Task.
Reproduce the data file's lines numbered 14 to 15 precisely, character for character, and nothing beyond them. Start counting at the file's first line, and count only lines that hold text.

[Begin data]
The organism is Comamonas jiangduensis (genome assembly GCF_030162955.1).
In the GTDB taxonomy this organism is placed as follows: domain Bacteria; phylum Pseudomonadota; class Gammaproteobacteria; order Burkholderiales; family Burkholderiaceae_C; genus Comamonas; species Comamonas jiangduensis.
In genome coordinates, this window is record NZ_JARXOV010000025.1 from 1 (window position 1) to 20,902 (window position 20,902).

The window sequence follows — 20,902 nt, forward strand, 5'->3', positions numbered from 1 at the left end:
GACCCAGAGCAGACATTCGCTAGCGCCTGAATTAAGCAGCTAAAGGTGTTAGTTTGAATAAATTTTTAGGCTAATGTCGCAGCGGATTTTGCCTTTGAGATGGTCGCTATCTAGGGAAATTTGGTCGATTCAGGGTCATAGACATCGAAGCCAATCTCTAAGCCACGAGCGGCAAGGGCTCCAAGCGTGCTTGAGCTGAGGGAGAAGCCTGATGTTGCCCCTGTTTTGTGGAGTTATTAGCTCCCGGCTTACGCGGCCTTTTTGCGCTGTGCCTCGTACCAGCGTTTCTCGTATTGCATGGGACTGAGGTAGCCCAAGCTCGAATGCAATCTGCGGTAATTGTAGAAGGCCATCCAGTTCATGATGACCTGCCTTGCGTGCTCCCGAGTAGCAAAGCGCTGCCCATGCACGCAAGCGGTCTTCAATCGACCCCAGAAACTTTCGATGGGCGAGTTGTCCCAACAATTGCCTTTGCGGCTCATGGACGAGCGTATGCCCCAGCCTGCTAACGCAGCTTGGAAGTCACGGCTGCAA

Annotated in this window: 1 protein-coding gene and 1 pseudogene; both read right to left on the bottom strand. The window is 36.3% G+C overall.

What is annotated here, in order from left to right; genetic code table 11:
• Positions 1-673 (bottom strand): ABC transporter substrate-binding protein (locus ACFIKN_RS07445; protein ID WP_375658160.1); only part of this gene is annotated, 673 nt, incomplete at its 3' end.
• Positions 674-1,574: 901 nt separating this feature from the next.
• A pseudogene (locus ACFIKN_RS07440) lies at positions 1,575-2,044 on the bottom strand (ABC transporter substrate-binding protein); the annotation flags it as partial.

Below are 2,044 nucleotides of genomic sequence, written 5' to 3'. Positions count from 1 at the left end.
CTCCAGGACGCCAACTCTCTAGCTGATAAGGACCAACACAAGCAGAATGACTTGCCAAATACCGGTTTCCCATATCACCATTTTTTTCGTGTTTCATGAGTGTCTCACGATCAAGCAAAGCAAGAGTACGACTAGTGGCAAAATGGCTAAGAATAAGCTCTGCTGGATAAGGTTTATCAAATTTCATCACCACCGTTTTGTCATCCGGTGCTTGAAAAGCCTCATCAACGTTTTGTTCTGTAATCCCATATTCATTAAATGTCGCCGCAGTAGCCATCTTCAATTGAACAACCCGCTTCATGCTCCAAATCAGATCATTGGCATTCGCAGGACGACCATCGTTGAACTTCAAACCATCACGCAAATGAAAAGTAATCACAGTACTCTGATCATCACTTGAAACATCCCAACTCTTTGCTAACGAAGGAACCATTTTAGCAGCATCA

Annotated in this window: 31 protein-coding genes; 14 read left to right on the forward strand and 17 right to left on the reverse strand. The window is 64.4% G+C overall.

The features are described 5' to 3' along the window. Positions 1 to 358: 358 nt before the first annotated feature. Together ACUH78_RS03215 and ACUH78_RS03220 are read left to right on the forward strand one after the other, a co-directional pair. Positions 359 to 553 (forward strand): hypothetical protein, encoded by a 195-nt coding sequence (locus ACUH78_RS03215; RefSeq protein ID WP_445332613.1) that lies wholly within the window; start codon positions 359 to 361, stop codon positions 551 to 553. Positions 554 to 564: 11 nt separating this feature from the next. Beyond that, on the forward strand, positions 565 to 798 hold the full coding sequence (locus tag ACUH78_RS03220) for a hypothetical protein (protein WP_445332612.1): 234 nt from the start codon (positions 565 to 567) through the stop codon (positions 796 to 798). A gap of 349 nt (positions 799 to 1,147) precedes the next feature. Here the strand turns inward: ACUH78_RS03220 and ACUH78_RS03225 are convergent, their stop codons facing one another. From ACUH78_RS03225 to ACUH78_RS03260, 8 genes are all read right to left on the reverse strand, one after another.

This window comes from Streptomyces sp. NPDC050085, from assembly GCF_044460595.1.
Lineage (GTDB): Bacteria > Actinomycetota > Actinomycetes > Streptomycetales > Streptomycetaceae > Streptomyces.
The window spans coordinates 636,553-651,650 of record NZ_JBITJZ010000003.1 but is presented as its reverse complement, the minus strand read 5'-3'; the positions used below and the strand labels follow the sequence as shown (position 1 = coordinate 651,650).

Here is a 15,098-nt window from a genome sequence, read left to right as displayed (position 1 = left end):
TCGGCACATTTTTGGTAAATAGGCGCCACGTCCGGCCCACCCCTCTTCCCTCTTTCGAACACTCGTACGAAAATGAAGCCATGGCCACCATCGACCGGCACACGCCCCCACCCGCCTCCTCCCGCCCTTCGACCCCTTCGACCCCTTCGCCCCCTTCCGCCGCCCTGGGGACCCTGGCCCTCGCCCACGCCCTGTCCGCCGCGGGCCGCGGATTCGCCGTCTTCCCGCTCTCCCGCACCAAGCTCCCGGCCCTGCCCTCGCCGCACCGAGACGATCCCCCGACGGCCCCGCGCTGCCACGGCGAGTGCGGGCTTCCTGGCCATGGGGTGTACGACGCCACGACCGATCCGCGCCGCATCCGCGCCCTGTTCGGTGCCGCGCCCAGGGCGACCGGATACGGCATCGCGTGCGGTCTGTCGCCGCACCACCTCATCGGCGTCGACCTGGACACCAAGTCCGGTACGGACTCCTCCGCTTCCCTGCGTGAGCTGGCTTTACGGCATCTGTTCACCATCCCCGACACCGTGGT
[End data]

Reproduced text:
The features are described 5' to 3' along the window. Positions 1 to 358: 358 nt before the first annotated feature. Together ACUH78_RS03215 and ACUH78_RS03220 are read left to right on the forward strand one after the other, a co-directional pair. Positions 359 to 553 (forward strand): hypothetical protein, encoded by a 195-nt coding sequence (locus ACUH78_RS03215; RefSeq protein ID WP_445332613.1) that lies wholly within the window; start codon positions 359 to 361, stop codon positions 551 to 553. Positions 554 to 564: 11 nt separating this feature from the next. Beyond that, on the forward strand, positions 565 to 798 hold the full coding sequence (locus tag ACUH78_RS03220) for a hypothetical protein (protein WP_445332612.1): 234 nt from the start codon (positions 565 to 567) through the stop codon (positions 796 to 798). A gap of 349 nt (positions 799 to 1,147) precedes the next feature. Here the strand turns inward: ACUH78_RS03220 and ACUH78_RS03225 are convergent, their stop codons facing one another. From ACUH78_RS03225 to ACUH78_RS03260, 8 genes are all read right to left on the reverse strand, one after another.

This window comes from Streptomyces sp. NPDC050085, from assembly GCF_044460595.1.